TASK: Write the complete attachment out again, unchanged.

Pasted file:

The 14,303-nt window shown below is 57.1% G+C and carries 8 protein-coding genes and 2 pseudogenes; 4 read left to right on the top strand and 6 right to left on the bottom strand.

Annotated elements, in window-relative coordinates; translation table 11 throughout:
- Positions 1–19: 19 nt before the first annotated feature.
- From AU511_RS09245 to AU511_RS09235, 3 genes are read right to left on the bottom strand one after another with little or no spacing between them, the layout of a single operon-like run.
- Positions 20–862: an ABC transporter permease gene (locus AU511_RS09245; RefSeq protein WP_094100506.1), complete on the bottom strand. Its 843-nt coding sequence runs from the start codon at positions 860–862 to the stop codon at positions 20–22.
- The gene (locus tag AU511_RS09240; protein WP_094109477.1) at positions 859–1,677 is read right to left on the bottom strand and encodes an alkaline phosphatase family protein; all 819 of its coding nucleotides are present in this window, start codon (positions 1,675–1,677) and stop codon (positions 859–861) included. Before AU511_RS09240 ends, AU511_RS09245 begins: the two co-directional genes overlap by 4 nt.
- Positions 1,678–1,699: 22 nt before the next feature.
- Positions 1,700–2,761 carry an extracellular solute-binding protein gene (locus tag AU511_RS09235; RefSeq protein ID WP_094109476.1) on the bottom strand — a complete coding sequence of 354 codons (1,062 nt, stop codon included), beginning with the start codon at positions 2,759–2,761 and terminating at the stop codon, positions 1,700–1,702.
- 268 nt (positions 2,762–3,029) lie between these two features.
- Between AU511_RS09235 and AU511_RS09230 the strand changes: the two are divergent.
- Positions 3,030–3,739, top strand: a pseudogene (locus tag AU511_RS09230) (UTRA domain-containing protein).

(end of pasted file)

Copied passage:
The 14,303-nt window shown below is 57.1% G+C and carries 8 protein-coding genes and 2 pseudogenes; 4 read left to right on the top strand and 6 right to left on the bottom strand.

Annotated elements, in window-relative coordinates; translation table 11 throughout:
- Positions 1–19: 19 nt before the first annotated feature.
- From AU511_RS09245 to AU511_RS09235, 3 genes are read right to left on the bottom strand one after another with little or no spacing between them, the layout of a single operon-like run.
- Positions 20–862: an ABC transporter permease gene (locus AU511_RS09245; RefSeq protein WP_094100506.1), complete on the bottom strand. Its 843-nt coding sequence runs from the start codon at positions 860–862 to the stop codon at positions 20–22.
- The gene (locus tag AU511_RS09240; protein WP_094109477.1) at positions 859–1,677 is read right to left on the bottom strand and encodes an alkaline phosphatase family protein; all 819 of its coding nucleotides are present in this window, start codon (positions 1,675–1,677) and stop codon (positions 859–861) included. Before AU511_RS09240 ends, AU511_RS09245 begins: the two co-directional genes overlap by 4 nt.
- Positions 1,678–1,699: 22 nt before the next feature.
- Positions 1,700–2,761 carry an extracellular solute-binding protein gene (locus tag AU511_RS09235; RefSeq protein ID WP_094109476.1) on the bottom strand — a complete coding sequence of 354 codons (1,062 nt, stop codon included), beginning with the start codon at positions 2,759–2,761 and terminating at the stop codon, positions 1,700–1,702.
- 268 nt (positions 2,762–3,029) lie between these two features.
- Between AU511_RS09235 and AU511_RS09230 the strand changes: the two are divergent.
- Positions 3,030–3,739, top strand: a pseudogene (locus tag AU511_RS09230) (UTRA domain-containing protein).